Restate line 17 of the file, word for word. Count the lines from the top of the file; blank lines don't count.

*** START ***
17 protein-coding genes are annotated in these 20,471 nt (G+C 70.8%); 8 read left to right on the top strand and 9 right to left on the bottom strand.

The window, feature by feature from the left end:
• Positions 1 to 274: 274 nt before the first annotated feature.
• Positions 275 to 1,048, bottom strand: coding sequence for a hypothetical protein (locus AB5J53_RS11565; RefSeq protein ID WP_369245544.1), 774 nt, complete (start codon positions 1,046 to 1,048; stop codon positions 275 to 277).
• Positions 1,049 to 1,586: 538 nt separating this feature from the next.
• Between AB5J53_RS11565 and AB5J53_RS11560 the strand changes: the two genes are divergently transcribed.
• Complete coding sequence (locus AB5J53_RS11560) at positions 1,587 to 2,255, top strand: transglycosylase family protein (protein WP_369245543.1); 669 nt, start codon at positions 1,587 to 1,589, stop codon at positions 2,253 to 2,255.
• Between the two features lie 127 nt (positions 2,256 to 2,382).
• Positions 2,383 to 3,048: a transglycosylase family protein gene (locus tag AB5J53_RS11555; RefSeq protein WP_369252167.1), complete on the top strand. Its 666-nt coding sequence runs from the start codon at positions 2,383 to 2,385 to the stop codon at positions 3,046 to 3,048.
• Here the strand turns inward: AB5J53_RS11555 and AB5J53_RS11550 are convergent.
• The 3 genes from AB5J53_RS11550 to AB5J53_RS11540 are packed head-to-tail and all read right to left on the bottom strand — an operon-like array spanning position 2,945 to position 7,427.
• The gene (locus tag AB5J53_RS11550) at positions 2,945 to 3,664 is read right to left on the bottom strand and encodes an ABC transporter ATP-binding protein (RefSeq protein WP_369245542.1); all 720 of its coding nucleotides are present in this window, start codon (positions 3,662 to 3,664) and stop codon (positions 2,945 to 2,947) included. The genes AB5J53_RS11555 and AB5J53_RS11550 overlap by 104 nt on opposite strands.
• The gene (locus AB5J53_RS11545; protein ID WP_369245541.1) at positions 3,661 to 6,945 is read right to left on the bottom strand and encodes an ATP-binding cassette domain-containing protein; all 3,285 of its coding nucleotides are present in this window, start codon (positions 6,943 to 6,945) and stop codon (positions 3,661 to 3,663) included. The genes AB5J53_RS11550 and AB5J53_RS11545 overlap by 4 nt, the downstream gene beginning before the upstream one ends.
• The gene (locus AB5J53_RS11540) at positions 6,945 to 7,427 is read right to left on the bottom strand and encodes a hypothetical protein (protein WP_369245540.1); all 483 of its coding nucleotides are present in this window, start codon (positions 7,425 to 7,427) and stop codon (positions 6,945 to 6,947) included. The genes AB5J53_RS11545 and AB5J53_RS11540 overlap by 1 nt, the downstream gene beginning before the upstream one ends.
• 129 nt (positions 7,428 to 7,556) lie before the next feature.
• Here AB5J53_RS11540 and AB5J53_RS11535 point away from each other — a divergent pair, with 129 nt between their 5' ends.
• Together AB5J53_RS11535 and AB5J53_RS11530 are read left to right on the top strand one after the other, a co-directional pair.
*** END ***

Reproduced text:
• Together AB5J53_RS11535 and AB5J53_RS11530 are read left to right on the top strand one after the other, a co-directional pair.